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When you install RadControls for Metro two files are placed on your desktop. One is the QSF for HTML/JavaScript and the other is for XAML/C#. Not only will these samples demonstrate how powerful the controls are, the code in the sample applications can serve as an excellent learning tool.

In this blog post, I will tease out of the QSF for XAML the fundamentals of creating a RadBulletGraph. A bullet graph is a very concise way to convey a primary measure (e.g., current revenue) compared to one or more other measures (e.g., a target revenue) in the context of qualitative ranges (e.g, poor, good, excellent), as illustrated in figure 1 taken from this article on bullet graphs in Wikipedia.

imageFigure 1

The BulletGraph we will create will compare Call Duration (at a call center) vs. percent of target – that is, how long are the representatives staying on a call vs. how long we have targeted for a call. The BulletGraph will be divided into three sections: 0-50%, 50 to 125% and 125 to 175% of target. The indicator will show the call duration and a TextBlock will show the actual value, as seen in figure 2,

imageFigure 2

If the call duration falls below a given threshold, we will change the bar indicator from black to red, as shown in figure 3,

imageFigure 3

To make this work, we’ll need two helper classes. The first is going to convert a number (the percentage of target) to a color (red or black). We’ll call that class ValueToColorConverter,

public class ValueToColorConverter : IValueConverter
    private SolidColorBrush RedBrush = 
new SolidColorBrush( Colors.Red ); private SolidColorBrush NormalBrush = new SolidColorBrush( Colors.Black ); public object Convert( object value, Type targetType,
object parameter, string language ) { double treshold = double.Parse( (string)parameter ); double actualValue = 0.0; if ( value.GetType() == typeof( double ) ) { actualValue = (double)value; } else { actualValue = (int)value; } return actualValue > treshold ? NormalBrush : RedBrush; } public object ConvertBack( object value, Type targetType,
object parameter, string language ) { throw new NotImplementedException(); } }

Notice that the threshold is passed in as is the value. If the value is greater than the threshold the NormalBrush is returned, otherwise the RedBrush is returned.

The second class will be responsible for providing a value to our graph. Because it makes the graph more interesting, we’ll have the value change over time, updating to a new (random) value every second.

public abstract class ViewModelBase : INotifyPropertyChanged
    public event PropertyChangedEventHandler PropertyChanged;

    protected virtual void OnPropertyChanged( string propName )
        PropertyChangedEventHandler eh = this.PropertyChanged;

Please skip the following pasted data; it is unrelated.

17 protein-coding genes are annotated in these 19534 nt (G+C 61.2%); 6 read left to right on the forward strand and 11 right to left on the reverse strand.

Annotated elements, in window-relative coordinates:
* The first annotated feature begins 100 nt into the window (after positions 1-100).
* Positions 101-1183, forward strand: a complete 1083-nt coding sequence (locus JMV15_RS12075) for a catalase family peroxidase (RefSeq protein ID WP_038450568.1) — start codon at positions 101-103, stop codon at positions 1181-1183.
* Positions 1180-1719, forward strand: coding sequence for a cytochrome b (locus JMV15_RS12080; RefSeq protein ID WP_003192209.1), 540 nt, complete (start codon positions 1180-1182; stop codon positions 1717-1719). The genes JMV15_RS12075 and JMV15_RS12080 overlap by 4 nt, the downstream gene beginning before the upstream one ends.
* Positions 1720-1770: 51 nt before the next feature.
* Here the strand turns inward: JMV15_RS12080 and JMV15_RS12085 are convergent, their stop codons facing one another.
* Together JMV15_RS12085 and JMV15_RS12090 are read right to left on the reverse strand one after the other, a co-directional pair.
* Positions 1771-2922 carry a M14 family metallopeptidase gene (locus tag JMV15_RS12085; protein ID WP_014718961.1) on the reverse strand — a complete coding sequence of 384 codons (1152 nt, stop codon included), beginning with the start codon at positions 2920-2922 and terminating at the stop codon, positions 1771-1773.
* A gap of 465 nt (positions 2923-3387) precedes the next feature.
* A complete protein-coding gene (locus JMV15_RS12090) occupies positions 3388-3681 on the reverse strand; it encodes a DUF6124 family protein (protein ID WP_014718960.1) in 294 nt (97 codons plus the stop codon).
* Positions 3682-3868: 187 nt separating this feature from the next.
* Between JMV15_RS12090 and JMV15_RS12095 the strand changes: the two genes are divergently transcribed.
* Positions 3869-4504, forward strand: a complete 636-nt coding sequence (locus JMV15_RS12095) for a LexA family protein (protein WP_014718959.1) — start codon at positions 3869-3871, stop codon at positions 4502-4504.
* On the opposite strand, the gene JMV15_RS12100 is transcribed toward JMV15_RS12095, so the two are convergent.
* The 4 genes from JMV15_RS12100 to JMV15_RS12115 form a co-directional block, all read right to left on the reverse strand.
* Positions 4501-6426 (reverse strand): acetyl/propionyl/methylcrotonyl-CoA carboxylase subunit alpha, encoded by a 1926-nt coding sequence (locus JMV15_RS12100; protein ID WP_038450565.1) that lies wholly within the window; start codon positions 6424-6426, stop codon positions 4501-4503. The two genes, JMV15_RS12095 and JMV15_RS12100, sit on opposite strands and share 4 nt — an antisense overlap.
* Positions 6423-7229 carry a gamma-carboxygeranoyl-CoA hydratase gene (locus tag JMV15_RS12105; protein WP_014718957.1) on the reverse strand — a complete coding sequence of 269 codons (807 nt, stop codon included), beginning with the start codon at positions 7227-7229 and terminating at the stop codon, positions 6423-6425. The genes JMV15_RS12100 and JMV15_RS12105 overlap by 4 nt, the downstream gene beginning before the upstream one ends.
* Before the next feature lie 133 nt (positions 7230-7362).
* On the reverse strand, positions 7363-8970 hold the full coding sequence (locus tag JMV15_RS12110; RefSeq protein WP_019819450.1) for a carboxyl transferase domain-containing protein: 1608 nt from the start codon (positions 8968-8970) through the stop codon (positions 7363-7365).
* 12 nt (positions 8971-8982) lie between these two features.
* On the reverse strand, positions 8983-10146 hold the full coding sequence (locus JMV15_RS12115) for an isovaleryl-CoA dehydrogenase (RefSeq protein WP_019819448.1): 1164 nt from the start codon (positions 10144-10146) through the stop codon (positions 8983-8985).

if ( eh != null )
            eh( this, new PropertyChangedEventArgs( propName ) );

public class RandomViewModel : ViewModelBase
    private DispatcherTimer timer;
    private Random r;

    private int callDuration;

    public int CallDuration
        get { return callDuration; }
            callDuration = value;
            this.OnPropertyChanged( "CallDuration" );

    public RandomViewModel()
        r = new Random();
        timer = new DispatcherTimer() { 
Interval = TimeSpan.FromSeconds( 1 ) }; timer.Tick += timer_Tick; this.LoadData(); } public void StopTimer() { this.timer.Stop(); } public void StartTimer() { this.timer.Start(); } void timer_Tick( object sender, object e ) { this.UpdateIndicators(); } private void LoadData() { UpdateIndicators(); } private void UpdateIndicators() { this.CallDuration = r.Next( 0, 175 ); } }

The first class, ViewModelBase, acts as a base class for all ViewModels, and handles the INotifyPropertyChanged interface. The second class, RandomViewModel derives from ViewModelBase, and is where the action is; it has the CallDuration property that we’ll be data binding to, and it handles the timer tick to update the value every second.

With that under our belt, we’re ready to turn to the XAML file. First, we’ll create some Page resources to provide a key (usable later in the XAML) to the two classes we created,


Next, we declare our Grid and set the DataContext for the Grid (and thus for all the controls in the Grid) to the ViewModel we just declared in the Page resources. Note how this works, the Grid sets the DataContext to the StaticResource ViewModel which is the key to the Page resource RandomViewModel, which is namespaced to be the class in this project named RandomViewModel.

    DataContext="{StaticResource ViewModel}"
    Margin="0 20 0 0">

Next, we declare a set of resources in the Grid that we’ll use in our RadBulletGraph. First, we need some brushes,

        Color="#3FFFFFFF" />
        Color="#7FFFFFFF" />
        Color="#BFFFFFFF" />

Each brush serves as the background color for the qualitative areas, as shown in figure 4,

imageFigure 4

While we’re in the Resources, we’ll declare a few DataTemplates for use later. The first will be for the Label to be added to the BulletGraph through the LabelTemplate property